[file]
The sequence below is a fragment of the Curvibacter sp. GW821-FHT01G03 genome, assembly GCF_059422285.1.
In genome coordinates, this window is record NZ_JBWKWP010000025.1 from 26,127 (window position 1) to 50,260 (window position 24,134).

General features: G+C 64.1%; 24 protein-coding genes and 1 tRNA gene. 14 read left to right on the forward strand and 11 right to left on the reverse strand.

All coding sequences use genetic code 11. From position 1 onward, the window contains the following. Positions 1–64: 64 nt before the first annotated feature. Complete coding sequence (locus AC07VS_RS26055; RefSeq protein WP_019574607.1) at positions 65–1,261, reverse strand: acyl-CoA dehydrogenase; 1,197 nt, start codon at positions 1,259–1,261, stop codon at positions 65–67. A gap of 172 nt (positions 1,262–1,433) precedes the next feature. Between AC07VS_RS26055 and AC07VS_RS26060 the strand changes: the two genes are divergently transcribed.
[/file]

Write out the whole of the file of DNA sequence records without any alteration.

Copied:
The sequence below is a fragment of the Curvibacter sp. GW821-FHT01G03 genome, assembly GCF_059422285.1.
In genome coordinates, this window is record NZ_JBWKWP010000025.1 from 26,127 (window position 1) to 50,260 (window position 24,134).

General features: G+C 64.1%; 24 protein-coding genes and 1 tRNA gene. 14 read left to right on the forward strand and 11 right to left on the reverse strand.

All coding sequences use genetic code 11. From position 1 onward, the window contains the following. Positions 1–64: 64 nt before the first annotated feature. Complete coding sequence (locus AC07VS_RS26055; RefSeq protein WP_019574607.1) at positions 65–1,261, reverse strand: acyl-CoA dehydrogenase; 1,197 nt, start codon at positions 1,259–1,261, stop codon at positions 65–67. A gap of 172 nt (positions 1,262–1,433) precedes the next feature. Between AC07VS_RS26055 and AC07VS_RS26060 the strand changes: the two genes are divergently transcribed.